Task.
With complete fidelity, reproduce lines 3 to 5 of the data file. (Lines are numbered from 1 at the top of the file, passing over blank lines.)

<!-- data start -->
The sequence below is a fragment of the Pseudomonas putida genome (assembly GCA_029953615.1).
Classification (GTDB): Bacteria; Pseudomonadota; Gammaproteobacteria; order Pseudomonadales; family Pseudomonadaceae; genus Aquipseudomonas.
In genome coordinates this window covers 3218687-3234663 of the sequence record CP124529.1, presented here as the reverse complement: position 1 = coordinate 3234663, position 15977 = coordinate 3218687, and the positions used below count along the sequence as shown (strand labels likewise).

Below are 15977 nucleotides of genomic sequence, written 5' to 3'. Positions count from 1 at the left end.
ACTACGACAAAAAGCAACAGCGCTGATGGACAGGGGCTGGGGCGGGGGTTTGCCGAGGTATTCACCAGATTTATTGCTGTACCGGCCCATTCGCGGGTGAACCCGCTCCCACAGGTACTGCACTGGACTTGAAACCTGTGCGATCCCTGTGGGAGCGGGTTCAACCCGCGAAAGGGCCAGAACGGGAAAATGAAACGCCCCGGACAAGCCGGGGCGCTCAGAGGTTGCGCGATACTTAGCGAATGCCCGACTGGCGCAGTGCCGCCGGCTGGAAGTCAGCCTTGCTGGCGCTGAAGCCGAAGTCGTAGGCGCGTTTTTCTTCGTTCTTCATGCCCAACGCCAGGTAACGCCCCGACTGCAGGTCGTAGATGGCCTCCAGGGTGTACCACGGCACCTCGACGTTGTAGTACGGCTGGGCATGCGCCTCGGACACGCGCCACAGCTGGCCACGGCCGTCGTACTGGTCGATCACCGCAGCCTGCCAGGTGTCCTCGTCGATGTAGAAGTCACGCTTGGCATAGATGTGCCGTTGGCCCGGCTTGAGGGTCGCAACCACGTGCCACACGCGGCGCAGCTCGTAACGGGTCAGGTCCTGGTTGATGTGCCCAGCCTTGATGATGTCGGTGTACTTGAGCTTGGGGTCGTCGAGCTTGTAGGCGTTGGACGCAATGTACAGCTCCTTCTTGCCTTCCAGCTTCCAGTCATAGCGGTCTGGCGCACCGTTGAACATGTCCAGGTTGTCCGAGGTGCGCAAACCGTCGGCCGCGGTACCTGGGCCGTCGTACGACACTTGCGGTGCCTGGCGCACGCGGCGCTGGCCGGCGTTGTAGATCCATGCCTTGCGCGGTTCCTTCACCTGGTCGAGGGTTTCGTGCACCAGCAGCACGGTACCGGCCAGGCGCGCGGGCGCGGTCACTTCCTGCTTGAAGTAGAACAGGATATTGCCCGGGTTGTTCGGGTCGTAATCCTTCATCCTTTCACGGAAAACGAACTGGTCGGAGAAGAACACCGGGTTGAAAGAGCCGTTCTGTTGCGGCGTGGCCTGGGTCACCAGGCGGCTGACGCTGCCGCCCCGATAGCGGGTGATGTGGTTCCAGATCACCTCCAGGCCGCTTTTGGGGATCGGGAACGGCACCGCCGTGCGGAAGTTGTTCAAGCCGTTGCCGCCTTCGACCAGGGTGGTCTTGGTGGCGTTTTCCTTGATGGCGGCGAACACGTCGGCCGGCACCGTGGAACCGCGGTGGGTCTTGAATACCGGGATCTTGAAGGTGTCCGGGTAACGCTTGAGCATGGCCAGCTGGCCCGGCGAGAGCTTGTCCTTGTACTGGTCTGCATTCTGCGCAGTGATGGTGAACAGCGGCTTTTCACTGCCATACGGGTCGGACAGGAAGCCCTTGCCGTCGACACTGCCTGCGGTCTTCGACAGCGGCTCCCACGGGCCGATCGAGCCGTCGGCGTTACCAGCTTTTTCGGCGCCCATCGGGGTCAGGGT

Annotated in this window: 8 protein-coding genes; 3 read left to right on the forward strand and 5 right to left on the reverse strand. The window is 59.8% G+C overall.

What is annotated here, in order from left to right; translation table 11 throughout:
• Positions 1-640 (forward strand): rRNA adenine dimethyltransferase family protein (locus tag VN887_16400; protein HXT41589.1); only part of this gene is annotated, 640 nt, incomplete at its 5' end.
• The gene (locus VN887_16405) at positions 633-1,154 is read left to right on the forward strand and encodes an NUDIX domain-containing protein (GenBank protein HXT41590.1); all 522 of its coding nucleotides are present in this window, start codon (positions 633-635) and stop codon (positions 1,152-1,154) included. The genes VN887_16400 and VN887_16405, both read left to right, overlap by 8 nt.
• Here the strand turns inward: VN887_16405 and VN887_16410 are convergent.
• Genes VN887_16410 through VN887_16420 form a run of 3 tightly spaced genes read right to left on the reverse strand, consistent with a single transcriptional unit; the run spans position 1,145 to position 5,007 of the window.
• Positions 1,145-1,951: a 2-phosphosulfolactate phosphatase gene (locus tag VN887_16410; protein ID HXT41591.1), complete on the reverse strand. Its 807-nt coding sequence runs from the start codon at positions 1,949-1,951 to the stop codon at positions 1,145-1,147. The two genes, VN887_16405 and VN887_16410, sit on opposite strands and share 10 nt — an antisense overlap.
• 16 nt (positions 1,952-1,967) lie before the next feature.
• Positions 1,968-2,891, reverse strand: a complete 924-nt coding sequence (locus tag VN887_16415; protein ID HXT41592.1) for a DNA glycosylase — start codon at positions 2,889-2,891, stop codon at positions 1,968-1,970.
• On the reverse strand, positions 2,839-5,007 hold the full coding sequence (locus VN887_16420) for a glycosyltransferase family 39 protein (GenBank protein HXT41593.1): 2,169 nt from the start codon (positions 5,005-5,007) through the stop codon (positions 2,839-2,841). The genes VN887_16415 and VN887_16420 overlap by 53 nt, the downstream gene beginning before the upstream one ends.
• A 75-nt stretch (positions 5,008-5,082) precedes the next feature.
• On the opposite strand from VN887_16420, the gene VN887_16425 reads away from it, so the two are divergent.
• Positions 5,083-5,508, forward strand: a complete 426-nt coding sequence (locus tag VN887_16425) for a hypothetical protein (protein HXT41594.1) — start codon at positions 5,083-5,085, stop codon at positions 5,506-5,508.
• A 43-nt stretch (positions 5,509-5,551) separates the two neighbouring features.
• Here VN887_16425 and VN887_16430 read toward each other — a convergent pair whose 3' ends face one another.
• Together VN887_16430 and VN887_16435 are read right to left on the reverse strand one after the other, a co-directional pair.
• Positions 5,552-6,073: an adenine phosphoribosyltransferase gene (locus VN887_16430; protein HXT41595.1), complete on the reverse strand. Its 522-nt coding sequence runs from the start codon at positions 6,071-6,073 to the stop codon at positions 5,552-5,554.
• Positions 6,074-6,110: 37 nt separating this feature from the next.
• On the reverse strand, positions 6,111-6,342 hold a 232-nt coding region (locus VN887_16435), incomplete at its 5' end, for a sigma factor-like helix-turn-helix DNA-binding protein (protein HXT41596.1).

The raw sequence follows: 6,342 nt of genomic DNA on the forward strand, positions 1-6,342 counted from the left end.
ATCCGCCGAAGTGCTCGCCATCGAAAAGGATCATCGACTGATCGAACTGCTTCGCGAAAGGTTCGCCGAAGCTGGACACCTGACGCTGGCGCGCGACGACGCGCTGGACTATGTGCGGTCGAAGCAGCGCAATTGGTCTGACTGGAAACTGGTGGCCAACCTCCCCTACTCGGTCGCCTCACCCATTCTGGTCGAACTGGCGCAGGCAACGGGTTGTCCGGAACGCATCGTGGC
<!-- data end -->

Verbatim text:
In genome coordinates this window covers 3218687-3234663 of the sequence record CP124529.1, presented here as the reverse complement: position 1 = coordinate 3234663, position 15977 = coordinate 3218687, and the positions used below count along the sequence as shown (strand labels likewise).

Below are 15977 nucleotides of genomic sequence, written 5' to 3'. Positions count from 1 at the left end.
ACTACGACAAAAAGCAACAGCGCTGATGGACAGGGGCTGGGGCGGGGGTTTGCCGAGGTATTCACCAGATTTATTGCTGTACCGGCCCATTCGCGGGTGAACCCGCTCCCACAGGTACTGCACTGGACTTGAAACCTGTGCGATCCCTGTGGGAGCGGGTTCAACCCGCGAAAGGGCCAGAACGGGAAAATGAAACGCCCCGGACAAGCCGGGGCGCTCAGAGGTTGCGCGATACTTAGCGAATGCCCGACTGGCGCAGTGCCGCCGGCTGGAAGTCAGCCTTGCTGGCGCTGAAGCCGAAGTCGTAGGCGCGTTTTTCTTCGTTCTTCATGCCCAACGCCAGGTAACGCCCCGACTGCAGGTCGTAGATGGCCTCCAGGGTGTACCACGGCACCTCGACGTTGTAGTACGGCTGGGCATGCGCCTCGGACACGCGCCACAGCTGGCCACGGCCGTCGTACTGGTCGATCACCGCAGCCTGCCAGGTGTCCTCGTCGATGTAGAAGTCACGCTTGGCATAGATGTGCCGTTGGCCCGGCTTGAGGGTCGCAACCACGTGCCACACGCGGCGCAGCTCGTAACGGGTCAGGTCCTGGTTGATGTGCCCAGCCTTGATGATGTCGGTGTACTTGAGCTTGGGGTCGTCGAGCTTGTAGGCGTTGGACGCAATGTACAGCTCCTTCTTGCCTTCCAGCTTCCAGTCATAGCGGTCTGGCGCACCGTTGAACATGTCCAGGTTGTCCGAGGTGCGCAAACCGTCGGCCGCGGTACCTGGGCCGTCGTACGACACTTGCGGTGCCTGGCGCACGCGGCGCTGGCCGGCGTTGTAGATCCATGCCTTGCGCGGTTCCTTCACCTGGTCGAGGGTTTCGTGCACCAGCAGCACGGTACCGGCCAGGCGCGCGGGCGCGGTCACTTCCTGCTTGAAGTAGAACAGGATATTGCCCGGGTTGTTCGGGTCGTAATCCTTCATCCTTTCACGGAAAACGAACTGGTCGGAGAAGAACACCGGGTTGAAAGAGCCGTTCTGTTGCGGCGTGGCCTGGGTCACCAGGCGGCTGACGCTGCCGCCCCGATAGCGGGTGATGTGGTTCCAGATCACCTCCAGGCCGCTTTTGGGGATCGGGAACGGCACCGCCGTGCGGAAGTTGTTCAAGCCGTTGCCGCCTTCGACCAGGGTGGTCTTGGTGGCGTTTTCCTTGATGGCGGCGAACACGTCGGCCGGCACCGTGGAACCGCGGTGGGTCTTGAATACCGGGATCTTGAAGGTGTCCGGGTAACGCTTGAGCATGGCCAGCTGGCCCGGCGAGAGCTTGTCCTTGTACTGGTCTGCATTCTGCGCAGTGATGGTGAACAGCGGCTTTTCACTGCCATACGGGTCGGACAGGAAGCCCTTGCCGTCGACACTGCCTGCGGTCTTCGACAGCGGCTCCCACGGGCCGATCGAGCCGTCGGCGTTACCAGCTTTTTCGGCGCCCATCGGGGTCAGGGT